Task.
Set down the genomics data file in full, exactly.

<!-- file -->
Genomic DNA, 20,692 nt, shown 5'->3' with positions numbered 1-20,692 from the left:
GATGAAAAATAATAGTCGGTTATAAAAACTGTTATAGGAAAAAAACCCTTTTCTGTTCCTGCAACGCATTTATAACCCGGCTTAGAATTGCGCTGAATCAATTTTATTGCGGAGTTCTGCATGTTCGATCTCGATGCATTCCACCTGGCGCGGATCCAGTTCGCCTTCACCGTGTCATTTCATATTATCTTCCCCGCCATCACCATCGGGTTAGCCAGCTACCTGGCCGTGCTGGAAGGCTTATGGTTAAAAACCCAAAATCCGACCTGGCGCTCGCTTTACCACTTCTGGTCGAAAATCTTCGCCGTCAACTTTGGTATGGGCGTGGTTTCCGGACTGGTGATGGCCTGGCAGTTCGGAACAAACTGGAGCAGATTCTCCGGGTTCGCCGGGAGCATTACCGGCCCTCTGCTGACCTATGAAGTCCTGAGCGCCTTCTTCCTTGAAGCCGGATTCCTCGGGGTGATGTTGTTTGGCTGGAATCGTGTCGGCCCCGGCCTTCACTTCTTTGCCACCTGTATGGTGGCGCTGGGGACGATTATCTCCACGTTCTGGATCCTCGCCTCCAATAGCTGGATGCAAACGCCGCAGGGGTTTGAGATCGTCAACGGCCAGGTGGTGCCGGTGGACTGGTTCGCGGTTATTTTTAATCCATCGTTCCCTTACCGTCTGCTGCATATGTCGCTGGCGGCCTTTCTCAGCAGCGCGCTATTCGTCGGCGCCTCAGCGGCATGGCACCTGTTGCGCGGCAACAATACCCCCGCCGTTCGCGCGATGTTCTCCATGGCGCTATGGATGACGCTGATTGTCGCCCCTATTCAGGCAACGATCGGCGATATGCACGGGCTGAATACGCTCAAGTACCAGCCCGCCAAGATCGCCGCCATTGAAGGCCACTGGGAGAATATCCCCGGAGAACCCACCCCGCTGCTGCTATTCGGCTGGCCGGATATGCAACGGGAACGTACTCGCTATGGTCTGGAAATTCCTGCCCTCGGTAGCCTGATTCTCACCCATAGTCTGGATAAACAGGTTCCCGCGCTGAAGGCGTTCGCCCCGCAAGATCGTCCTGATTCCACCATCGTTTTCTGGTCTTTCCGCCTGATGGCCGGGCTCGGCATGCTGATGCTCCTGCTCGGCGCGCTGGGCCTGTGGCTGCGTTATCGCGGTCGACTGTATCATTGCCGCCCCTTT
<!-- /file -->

Genomic DNA, 20,692 nt, shown 5'->3' with positions numbered 1-20,692 from the left:
GATGAAAAATAATAGTCGGTTATAAAAACTGTTATAGGAAAAAAACCCTTTTCTGTTCCTGCAACGCATTTATAACCCGGCTTAGAATTGCGCTGAATCAATTTTATTGCGGAGTTCTGCATGTTCGATCTCGATGCATTCCACCTGGCGCGGATCCAGTTCGCCTTCACCGTGTCATTTCATATTATCTTCCCCGCCATCACCATCGGGTTAGCCAGCTACCTGGCCGTGCTGGAAGGCTTATGGTTAAAAACCCAAAATCCGACCTGGCGCTCGCTTTACCACTTCTGGTCGAAAATCTTCGCCGTCAACTTTGGTATGGGCGTGGTTTCCGGACTGGTGATGGCCTGGCAGTTCGGAACAAACTGGAGCAGATTCTCCGGGTTCGCCGGGAGCATTACCGGCCCTCTGCTGACCTATGAAGTCCTGAGCGCCTTCTTCCTTGAAGCCGGATTCCTCGGGGTGATGTTGTTTGGCTGGAATCGTGTCGGCCCCGGCCTTCACTTCTTTGCCACCTGTATGGTGGCGCTGGGGACGATTATCTCCACGTTCTGGATCCTCGCCTCCAATAGCTGGATGCAAACGCCGCAGGGGTTTGAGATCGTCAACGGCCAGGTGGTGCCGGTGGACTGGTTCGCGGTTATTTTTAATCCATCGTTCCCTTACCGTCTGCTGCATATGTCGCTGGCGGCCTTTCTCAGCAGCGCGCTATTCGTCGGCGCCTCAGCGGCATGGCACCTGTTGCGCGGCAACAATACCCCCGCCGTTCGCGCGATGTTCTCCATGGCGCTATGGATGACGCTGATTGTCGCCCCTATTCAGGCAACGATCGGCGATATGCACGGGCTGAATACGCTCAAGTACCAGCCCGCCAAGATCGCCGCCATTGAAGGCCACTGGGAGAATATCCCCGGAGAACCCACCCCGCTGCTGCTATTCGGCTGGCCGGATATGCAACGGGAACGTACTCGCTATGGTCTGGAAATTCCTGCCCTCGGTAGCCTGATTCTCACCCATAGTCTGGATAAACAGGTTCCCGCGCTGAAGGCGTTCGCCCCGCAAGATCGTCCTGATTCCACCATCGTTTTCTGGTCTTTCCGCCTGATGGCCGGGCTCGGCATGCTGATGCTCCTGCTCGGCGCGCTGGGCCTGTGGCTGCGTTATCGCGGTCGACTGTATCATTGCCGCCCCTTT